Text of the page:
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How Does the FDA Handle Prescription Drug Recalls?
When you turn on the TV at night, chances are you will see one or more commercials discussing the recall of a prescription drug. While most people may ignore these commercials, the reality is that prescription drug recalls are not uncommon. However, many people are unaware of the actual drug recall process. It is important to understand why a medication could face recall and what you can do if you or a loved one are harmed due to defective prescription medication.
The FDA Drug Recall Process
Data from the US Food and Drug Administration shows that approximately 4,500 medications or medical devices are recalled each year in the United States.
Prescription drug medications, as well as over-the-counter medications, can be recalled for a variety of reasons. This includes problems with the label, discrepancies in the drug potency, safety concerns, drug contamination, and more. However, while most people think that the FDA has significant authority over recalls, that is not the case. The FDA is allowed to request that a drug manufacturer take the drug off of the market, but recall requests are purely voluntary. A drug manufacturer can choose to ignore them if they want to (though they rarely ignore the FDA).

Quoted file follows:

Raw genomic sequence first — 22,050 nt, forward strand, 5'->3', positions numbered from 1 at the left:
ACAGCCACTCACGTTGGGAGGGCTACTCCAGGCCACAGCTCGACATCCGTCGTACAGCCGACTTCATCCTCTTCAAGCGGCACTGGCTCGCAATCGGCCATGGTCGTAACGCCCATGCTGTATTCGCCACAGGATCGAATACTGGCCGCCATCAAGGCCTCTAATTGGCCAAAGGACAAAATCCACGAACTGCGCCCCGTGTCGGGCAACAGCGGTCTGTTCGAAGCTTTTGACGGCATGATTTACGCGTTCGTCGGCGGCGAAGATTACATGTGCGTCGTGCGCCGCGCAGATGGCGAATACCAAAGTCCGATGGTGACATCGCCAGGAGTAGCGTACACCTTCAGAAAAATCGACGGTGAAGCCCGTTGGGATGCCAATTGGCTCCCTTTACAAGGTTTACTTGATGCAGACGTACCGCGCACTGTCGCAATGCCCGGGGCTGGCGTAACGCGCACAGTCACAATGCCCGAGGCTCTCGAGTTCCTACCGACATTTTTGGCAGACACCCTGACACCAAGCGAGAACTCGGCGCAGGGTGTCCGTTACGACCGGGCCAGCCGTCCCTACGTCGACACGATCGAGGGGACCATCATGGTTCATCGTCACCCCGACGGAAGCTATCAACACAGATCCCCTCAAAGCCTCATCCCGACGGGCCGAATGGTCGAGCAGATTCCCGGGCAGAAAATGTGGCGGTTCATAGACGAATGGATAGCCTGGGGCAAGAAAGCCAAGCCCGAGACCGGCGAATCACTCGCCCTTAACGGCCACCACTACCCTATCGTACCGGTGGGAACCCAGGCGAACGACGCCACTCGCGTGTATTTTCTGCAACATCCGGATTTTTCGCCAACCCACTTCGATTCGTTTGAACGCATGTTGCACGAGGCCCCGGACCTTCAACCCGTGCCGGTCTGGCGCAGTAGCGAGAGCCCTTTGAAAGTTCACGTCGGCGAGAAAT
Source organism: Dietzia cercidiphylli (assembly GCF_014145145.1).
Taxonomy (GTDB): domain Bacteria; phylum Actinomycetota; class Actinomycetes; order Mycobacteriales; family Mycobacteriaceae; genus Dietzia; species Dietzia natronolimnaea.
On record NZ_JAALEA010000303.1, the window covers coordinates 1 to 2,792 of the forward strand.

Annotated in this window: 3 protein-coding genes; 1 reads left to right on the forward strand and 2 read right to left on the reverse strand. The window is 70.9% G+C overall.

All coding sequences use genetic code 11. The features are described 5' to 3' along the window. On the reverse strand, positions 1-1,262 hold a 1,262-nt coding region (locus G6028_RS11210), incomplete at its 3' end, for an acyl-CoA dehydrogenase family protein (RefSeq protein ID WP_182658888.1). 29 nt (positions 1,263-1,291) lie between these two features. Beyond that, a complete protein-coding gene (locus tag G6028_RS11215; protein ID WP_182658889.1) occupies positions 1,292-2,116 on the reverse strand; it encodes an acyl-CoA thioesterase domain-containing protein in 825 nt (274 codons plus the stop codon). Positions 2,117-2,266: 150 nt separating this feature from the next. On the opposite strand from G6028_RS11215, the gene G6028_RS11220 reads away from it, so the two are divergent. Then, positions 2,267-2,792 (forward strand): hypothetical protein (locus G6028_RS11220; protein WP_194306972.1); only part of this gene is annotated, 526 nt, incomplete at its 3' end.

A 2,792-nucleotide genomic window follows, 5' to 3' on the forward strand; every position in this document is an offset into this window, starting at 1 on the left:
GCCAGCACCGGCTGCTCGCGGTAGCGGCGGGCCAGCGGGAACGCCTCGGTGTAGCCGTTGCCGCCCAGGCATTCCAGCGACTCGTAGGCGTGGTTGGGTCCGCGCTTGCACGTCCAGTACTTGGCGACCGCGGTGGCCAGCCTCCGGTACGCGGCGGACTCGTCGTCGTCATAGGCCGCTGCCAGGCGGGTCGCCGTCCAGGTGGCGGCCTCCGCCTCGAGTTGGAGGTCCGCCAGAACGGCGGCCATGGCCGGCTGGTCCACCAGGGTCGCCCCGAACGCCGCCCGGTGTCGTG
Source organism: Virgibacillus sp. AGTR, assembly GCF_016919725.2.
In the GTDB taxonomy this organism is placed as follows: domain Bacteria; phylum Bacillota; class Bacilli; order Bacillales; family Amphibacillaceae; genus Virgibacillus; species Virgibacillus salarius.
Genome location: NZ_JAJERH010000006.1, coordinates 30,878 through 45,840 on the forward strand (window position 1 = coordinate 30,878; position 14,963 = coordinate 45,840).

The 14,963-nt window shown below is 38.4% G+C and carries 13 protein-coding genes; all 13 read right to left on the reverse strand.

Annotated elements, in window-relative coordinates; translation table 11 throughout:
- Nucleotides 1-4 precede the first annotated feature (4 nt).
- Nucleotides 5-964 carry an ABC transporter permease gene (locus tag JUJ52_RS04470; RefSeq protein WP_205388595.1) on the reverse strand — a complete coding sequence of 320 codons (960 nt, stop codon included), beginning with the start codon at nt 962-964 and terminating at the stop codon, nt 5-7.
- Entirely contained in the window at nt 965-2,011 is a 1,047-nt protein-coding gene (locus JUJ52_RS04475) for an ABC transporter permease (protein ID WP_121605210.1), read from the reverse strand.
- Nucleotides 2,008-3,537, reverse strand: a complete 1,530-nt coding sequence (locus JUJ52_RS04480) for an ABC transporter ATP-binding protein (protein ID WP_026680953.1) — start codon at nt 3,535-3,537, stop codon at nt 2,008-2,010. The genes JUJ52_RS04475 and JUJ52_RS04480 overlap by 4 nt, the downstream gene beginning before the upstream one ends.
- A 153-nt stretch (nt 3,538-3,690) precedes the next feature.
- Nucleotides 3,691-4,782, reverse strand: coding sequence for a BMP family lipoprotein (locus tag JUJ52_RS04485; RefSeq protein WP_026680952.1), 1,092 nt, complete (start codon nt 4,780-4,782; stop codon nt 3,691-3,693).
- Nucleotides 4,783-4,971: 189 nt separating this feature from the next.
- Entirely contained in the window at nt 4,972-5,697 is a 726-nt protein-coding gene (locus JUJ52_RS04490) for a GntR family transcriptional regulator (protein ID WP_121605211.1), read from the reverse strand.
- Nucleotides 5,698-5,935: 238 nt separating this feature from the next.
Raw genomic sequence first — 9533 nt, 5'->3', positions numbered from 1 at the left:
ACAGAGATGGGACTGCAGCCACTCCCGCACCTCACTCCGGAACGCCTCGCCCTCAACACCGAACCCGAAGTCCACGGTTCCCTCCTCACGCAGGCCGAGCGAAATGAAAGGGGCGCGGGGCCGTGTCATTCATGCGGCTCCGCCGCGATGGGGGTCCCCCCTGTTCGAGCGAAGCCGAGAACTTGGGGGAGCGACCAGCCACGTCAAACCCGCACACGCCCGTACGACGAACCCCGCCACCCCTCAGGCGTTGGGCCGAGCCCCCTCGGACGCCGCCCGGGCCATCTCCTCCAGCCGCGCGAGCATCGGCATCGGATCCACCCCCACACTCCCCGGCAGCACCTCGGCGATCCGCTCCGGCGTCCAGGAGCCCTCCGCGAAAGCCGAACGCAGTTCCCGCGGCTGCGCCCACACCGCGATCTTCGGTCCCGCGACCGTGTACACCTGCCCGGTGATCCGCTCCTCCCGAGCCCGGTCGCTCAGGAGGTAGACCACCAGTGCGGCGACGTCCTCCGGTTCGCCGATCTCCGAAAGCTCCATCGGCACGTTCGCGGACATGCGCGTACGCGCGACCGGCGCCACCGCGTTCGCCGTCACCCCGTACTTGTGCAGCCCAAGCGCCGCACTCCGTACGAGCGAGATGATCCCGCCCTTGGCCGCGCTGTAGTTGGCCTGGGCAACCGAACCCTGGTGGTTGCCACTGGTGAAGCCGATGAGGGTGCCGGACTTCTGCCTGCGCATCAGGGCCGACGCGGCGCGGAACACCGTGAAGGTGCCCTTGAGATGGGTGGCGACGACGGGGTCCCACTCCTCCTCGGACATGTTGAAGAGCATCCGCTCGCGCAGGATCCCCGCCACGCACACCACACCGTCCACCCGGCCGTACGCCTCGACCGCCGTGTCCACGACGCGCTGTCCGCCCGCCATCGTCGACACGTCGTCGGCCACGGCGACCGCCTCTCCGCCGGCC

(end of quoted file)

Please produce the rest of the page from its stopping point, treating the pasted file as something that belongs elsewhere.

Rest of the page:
The FDA’s role in the recall process is first to assess the appropriateness of the recall. If the agency believes that a recall is warranted, they will classify the recall and then oversee the drug company’s response and recall strategy.
- Class I Recalls are related to a product that could cause death or serious harm to a patient.
- Class II Recalls are not as serious, but the drug still poses a notable risk and threat to the patient.
- Class III Recalls are the least likely to cause adverse patient events but still violate the FDA’s labeling or manufacturing laws.
Under the new spending bill proposed by the House Appropriations Committee in the US House of Representatives, there is a proposal that would give the FDA new authority to recall prescription and over-the-counter medications. The agency, if this bill becomes a law, would no longer have to request that the drug manufacturers issue their own recalls. The FDA would be the agency ordering recall.
Let Our Team Get To Work On Your Case
If you or somebody you care about has been injured or become ill due to defective prescription medication, contact the nationally recognized product liability attorneys at Colson Hicks Eidson. We have the resources and legal experience necessary to conduct a full investigation into your case and work to secure the compensation you need. This can include coverage of any medical expenses arising due to the defective medication, lost income if you are unable to work, pain and suffering damages, loss of personal enjoyment damages, and more.